The intent is often to experience the euphoric high that large doses of benzos can bring, but some abuse them in effort to self-medicate symptoms of anxiety or to induce sleep. Many people assume that doubling or tripling doses will somehow equate to a deeper state of relaxation or intensify the calming effects that benzos like Xanax have on anxiety. In actuality, when abused in large doses, benzodiazepines can increase paranoia and worry in those who are already afflicted with anxiety. Signs of benzodiazepine abuse include sleepiness, poor motor coordination, a hostile or irritable attitude, vivid nightmares, trouble remembering things, blurred vision, and a lack of good judgment.
Barbiturates are abused far more often than most people realize. Found in nearly one in every three homes in America, the Global Information Network About Drugs reports around 19 million prescriptions are filled for these drugs each year. Most often, the intent is to induce sleep in individuals suffering from insomnia.
Barbiturates present serious risks to those who abuse them, such as respiratory distress, fatigue so extreme one could fall asleep while driving, and decreased cardiac output.
The most addictive of all barbiturates – phenobarbital – sent 1,493 people to the emergency room in one year, In the Know Zone reports. If a loved one is speaking very slowly, taking shallow breaths, staggering about, and seems to be quite tired and listless, the person may be abusing barbiturates.
Synthetic drugs are a growing problem among the American population. The National Institute on Drug Abuse accounted for 11,406 people being treated in emergency rooms across the nation in 2010 for events stemming from the use of synthetic marijuana.
Contrary to popular belief, synthetic drugs have been around for many years, but a major resurgence of these drugs came in late 2008 when bath salts created a media firestorm in the United States after an initial seizure of them in Ohio. Stories of cannibalism and other extreme behaviors among those who ingested the temporarily legal substances splashed the pages of media outlets and left people in fear of those who use the drugs.
While the Synthetic Drug Abuse Prevention Act was passed in 2012, making then-current synthetic drugs illegal to import or use, new varieties are brought into the country every day. These new creations make use of legal loopholes so they are technically legal – at least for a short period of time until the law catches up to the new varieties. As a result, people are still using these drugs – legally or otherwise.
The most common signs that a loved one is abusing synthetic drugs like Spice or bath salts are:
Inhalants generally cause a short but intense high for users. Inhalants produce their effects similarly to the way other nervous system depressants do, by flooding the brain with dopamine, which produces a calm state of euphoria. That being said, a blue state of depression often follows. The signs of abuse include poor motor skills, dizzy spells, lightheadedness, hallucinations, delusions, and slurred speech. Depending on the chemical composition of the substance being inhaled, some people may sleep for hours on end and exhibit a lack of control over their behavior. This often leads to impulsivity that is out of character for the individual.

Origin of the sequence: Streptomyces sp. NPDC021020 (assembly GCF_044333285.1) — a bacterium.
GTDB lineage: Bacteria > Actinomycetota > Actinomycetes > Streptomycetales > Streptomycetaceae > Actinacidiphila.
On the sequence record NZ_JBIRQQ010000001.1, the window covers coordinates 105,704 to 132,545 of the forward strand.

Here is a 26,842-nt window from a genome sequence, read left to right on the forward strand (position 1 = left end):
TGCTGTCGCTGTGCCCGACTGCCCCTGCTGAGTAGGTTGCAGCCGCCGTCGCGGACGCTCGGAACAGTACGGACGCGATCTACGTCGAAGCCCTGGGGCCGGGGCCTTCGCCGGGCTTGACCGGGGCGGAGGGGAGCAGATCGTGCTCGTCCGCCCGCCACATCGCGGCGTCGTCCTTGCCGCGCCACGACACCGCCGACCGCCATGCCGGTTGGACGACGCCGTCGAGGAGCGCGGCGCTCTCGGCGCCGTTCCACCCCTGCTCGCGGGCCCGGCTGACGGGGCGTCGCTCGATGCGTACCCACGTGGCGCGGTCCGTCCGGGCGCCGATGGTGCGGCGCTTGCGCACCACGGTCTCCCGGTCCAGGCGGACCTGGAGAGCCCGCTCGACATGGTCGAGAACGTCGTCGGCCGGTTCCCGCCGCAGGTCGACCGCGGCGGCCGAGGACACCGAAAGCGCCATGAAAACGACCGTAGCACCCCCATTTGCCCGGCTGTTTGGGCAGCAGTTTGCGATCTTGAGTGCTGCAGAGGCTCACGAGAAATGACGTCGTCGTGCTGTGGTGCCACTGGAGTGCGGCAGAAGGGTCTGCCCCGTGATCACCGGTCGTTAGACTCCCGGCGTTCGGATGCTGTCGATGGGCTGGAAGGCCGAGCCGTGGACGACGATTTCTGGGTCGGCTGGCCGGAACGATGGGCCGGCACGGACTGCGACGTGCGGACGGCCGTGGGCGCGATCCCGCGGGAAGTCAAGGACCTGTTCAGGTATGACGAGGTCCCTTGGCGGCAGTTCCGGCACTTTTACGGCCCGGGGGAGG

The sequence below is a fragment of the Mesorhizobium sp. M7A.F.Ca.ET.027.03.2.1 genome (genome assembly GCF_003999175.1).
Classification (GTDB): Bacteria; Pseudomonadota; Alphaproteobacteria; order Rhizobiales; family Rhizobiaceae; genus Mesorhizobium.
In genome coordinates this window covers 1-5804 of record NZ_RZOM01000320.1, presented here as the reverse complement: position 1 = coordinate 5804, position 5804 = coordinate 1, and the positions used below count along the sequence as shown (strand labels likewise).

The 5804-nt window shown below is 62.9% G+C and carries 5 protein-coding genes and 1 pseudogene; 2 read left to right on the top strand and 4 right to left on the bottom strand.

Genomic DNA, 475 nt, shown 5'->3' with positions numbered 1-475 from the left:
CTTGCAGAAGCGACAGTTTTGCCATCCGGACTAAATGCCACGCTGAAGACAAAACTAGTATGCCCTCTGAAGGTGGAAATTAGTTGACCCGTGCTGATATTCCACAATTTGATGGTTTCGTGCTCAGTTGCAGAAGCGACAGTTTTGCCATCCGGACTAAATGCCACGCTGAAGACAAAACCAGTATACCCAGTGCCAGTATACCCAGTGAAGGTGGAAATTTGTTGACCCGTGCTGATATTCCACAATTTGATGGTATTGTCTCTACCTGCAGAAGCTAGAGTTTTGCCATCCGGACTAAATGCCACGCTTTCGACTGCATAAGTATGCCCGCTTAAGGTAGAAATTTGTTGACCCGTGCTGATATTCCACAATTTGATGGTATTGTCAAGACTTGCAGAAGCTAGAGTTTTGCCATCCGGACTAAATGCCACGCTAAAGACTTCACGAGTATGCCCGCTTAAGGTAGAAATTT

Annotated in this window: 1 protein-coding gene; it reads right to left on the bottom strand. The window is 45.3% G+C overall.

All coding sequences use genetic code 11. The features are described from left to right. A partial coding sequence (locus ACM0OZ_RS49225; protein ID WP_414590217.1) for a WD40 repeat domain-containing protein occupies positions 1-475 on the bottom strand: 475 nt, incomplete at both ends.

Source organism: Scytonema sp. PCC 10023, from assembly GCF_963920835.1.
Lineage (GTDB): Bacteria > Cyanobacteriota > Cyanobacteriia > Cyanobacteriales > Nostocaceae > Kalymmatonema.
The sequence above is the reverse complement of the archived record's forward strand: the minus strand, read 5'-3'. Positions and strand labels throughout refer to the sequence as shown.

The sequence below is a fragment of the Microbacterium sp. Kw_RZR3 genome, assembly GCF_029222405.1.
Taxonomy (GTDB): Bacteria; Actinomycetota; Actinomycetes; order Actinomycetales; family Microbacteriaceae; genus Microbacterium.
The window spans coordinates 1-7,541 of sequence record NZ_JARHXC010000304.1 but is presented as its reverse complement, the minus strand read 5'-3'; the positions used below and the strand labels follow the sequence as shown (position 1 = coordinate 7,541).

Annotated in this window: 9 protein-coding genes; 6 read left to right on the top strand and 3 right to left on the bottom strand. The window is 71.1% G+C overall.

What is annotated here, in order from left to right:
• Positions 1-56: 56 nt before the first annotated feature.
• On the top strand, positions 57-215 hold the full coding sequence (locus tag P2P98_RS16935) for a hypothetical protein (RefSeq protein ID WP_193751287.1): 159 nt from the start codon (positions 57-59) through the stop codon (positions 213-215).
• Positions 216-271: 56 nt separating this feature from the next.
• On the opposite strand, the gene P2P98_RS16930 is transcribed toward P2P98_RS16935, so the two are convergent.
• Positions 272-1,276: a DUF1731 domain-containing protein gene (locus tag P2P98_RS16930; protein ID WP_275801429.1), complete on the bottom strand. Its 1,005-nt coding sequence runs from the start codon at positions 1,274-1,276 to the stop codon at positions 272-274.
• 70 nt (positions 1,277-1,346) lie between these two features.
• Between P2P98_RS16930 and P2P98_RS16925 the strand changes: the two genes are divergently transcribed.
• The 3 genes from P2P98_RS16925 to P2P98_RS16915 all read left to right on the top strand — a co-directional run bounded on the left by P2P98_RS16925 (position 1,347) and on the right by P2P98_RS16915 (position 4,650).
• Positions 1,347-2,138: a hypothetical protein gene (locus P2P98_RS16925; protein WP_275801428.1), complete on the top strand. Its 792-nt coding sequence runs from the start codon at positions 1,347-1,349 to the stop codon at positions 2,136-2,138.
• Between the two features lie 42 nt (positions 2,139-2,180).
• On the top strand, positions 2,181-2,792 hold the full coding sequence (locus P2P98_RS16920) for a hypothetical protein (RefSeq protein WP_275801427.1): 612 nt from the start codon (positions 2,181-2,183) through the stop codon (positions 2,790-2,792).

NIDA reports 21.7 million people have used inhalants at some point in their lives. Adverse reactions are common with inhalants, and the ultimate side effect – death – can easily occur even during someone’s first attempt at getting high this way.
Around 22 percent of people who die as a result of sudden sniffing death syndrome had never inhaled a substance before, the Foundation for a Drug-Free World states.
Last but not least, hallucinogens like LSD and dissociative drugs like PCP are generally abused for their ability to produce euphoric and intense highs that allow people to experience what some would describe as an altered level of consciousness. Sadly, some lose consciousness entirely while using these drugs. The dangers don’t stop there either. Hallucinogens and dissociative drugs can both cause extreme mood swings that often lead to violent and self-harming behaviors. The trip these drugs take people on frequently encourages them to use more of the substance, thereby increasing the risk of overdose.
When trying to determine whether a loved one might be using these drugs, look for the following signs and symptoms of abuse:
Fortunately, there are thousands of treatment facilities all over the United States that specialize in rehabilitating addiction. When a loved one shows signs of dependency, such as tolerance, withdrawal symptoms, and recurrent problems stemming from substance abuse, it’s clear that the person needs help. Often, the person may need encouragement to seek the level of care that is necessary to effectively address the issue. Whether this stimulation and support comes from family alone or with assistance from professional interventionists, the symptoms of substance abuse that are present should not be ignored.